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BROKEN LAGOON: As Fish Die, Dolphin, Pelican And Manatee Deaths Remain Unexplained

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SLIDESHOW: Wendy Noke Durden (left) and Megan Stolen monitor the Indian River Lagoon’s dolphins for the Hubbs-SeaWorld Research Institute in Melbourne. Photo by Amy Green
This deceased dolphin's ribs clearly are visible. It's not clear why the Indian River Lagoon's dolphins died of emaciation. Photo courtesy Hubbs-SeaWorld Research Institute

The fish kill in March left this residential canal in Cocoa Beach with a rotting layer of floating death. Photo by Amy Green

Tim Chastain, a Cocoa Beach resident, recalls the Indian River Lagoon’s better days from a kayak in the Banana River. Photo by Amy Green

This spring’s stunning fish kill was the latest distressing bellwether for the Indian River Lagoon.

It came three years after die-offs of dolphins, pelicans and manatees. Their deaths remain a mystery.

The dead dolphins were turning up on the shores of the Indian River Lagoon with peanut heads.

That’s how scientists describe dolphins so emaciated their shrunken heads and necks take the shape of peanuts. Grieving mothers pushed dead calves until the carcasses sank. Wendy Noke Durden was there.

“At times I think the most we had, we had two or three moms pushing babies at the same time. We had two moms pushing their dead calves together. It’s just incredibly upsetting.”

Durden monitors the lagoon’s dolphins for the Hubbs-SeaWorld Research Institute in Melbourne. She is near tears remembering the record number of dolphins that died a few years ago along with large numbers of pelicans and manatees.

Scientists like Durden are worried about more die-offs after the worst fish kill in the Indian River Lagoon in modern history. But that isn’t happening, at least not now. Fewer dolphins have died this year.

Megan Stolen is another dolphin expert at the Hubbs-SeaWorld Research Institute. She says the reason depends on whether you’re a glass-half-full or glass-half-empty person. If you’re a glass-half-full person fewer dead dolphins means the lagoon’s condition isn’t as bad as it could be.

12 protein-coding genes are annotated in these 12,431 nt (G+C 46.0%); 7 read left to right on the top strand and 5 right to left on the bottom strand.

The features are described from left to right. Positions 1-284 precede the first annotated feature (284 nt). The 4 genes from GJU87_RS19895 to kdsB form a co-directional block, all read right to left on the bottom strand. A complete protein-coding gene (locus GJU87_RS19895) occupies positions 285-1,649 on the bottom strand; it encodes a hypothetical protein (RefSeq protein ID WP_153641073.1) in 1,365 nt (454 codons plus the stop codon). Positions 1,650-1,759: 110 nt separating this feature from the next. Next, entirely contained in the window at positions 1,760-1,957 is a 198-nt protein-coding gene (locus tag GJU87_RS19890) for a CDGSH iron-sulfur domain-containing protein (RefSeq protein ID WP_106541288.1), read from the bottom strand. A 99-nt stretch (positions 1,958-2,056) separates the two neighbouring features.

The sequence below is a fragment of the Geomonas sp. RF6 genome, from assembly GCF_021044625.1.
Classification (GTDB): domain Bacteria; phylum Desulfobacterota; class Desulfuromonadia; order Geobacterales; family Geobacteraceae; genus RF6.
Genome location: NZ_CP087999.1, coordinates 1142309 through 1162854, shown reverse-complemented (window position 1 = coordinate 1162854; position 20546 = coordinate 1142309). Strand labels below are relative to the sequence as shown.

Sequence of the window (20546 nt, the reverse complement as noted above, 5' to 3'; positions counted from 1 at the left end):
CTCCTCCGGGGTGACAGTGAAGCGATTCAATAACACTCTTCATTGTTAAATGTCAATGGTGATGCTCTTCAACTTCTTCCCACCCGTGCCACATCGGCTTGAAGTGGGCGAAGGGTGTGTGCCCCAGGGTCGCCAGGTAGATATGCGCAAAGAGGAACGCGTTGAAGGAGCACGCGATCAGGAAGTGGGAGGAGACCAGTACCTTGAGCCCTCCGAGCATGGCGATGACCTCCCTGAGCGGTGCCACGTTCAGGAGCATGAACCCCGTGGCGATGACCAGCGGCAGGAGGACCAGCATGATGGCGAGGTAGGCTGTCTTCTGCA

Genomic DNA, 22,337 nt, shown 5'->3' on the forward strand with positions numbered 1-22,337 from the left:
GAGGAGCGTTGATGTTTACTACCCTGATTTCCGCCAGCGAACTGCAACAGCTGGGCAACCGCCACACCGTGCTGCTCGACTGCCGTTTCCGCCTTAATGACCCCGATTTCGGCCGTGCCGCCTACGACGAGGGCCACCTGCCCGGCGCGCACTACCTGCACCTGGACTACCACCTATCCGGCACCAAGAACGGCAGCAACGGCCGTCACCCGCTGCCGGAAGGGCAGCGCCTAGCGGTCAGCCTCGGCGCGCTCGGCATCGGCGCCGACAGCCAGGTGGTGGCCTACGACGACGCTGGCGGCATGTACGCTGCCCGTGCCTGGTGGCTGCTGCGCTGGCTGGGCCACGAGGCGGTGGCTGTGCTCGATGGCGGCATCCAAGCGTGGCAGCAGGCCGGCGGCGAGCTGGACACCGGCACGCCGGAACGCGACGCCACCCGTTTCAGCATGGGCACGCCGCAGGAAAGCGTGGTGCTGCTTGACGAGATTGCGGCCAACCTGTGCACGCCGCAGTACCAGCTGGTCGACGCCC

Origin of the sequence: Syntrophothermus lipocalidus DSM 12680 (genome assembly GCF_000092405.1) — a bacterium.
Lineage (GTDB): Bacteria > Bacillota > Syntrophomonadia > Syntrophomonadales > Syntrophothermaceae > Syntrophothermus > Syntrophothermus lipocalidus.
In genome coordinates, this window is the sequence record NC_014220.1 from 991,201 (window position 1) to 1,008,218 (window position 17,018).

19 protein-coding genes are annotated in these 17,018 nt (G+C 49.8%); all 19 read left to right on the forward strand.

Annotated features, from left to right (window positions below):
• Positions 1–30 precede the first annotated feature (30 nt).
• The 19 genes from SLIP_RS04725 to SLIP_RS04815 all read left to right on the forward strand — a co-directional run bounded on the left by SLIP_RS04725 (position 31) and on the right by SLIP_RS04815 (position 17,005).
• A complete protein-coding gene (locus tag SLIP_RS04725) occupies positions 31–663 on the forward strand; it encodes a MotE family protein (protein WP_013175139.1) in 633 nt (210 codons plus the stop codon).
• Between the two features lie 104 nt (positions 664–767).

But if you’re a glass-half-empty person:

“It kind of makes you think that maybe they’re not having as many kids as they should have because we’re not finding dead calves like we normally would,” she says. “And if their population was really depleted then you wouldn’t get as many dead animals.”

A collapsing algal bloom caused the fish kill by sucking all of the oxygen out of the water, suffocating the fish. Some 65,000 pounds were disposed of as presumably many more dead fish sunk and decayed on the bottom. But scientists don’t know why this bloom triggered such a widespread die-off when a bloom of the same algal species a few years ago did not.

That bloom combined with a super bloom of multiple algal species are believed to be responsible for the dolphin, pelican and manatee deaths, but scientists aren’t sure how. Stolen says with no significant change in fish populations at the time it’s not clear why the dolphins died of emaciation. She believes a perfect storm of environmental factors led to their deaths.

“And they essentially couldn’t feed or got too sick to feed. Or the fish weren’t the right kind of fish in the right kind of place, and they basically became emaciated and died.”

Tim Chastain powers his kayak toward a sun-soaked Banana River. A pelican swoops low. Dolphins take turns chuffing air.

“Other events like manatee deaths and dolphin deaths and smaller fish kills – this isn’t the first fish kill we’ve had – you can chalk it up and say, well, the resilience of the lagoon is going to take care of it. We’re going to do better. We’re going to bounce back. But the magnitude of this fish kill was greater than anything we’ve ever seen before.”

Chastain is a Cocoa Beach resident and retired eco-tourism business operator. He has spent nearly all of his life along the Indian River Lagoon and is wistful remembering the magic carpet ride kayaking used to be, as the shadow of his boat moved among the marine life below.

Chastain pauses and watches dolphins and pelicans hunt for fish. It is now a different view of the lagoon, considered the most biologically diverse estuary in North America.

“You gotta admit that your boat still floats on this water. When the sun sets it still reflects off this water. So it’ll be hard to take all of the lagoon’s saving graces away.”


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Amy Green

About Amy Green

Reporter and Producer

Amy Green covers the environment and climate change at WMFE News. She is an award-winning journalist and author whose extensive reporting on the Everglades is featured in the book MOVING WATER, published by Johns Hopkins University Press, and podcast DRAINED, available wherever you get your podcasts. Amy’s ... Read Full Bio »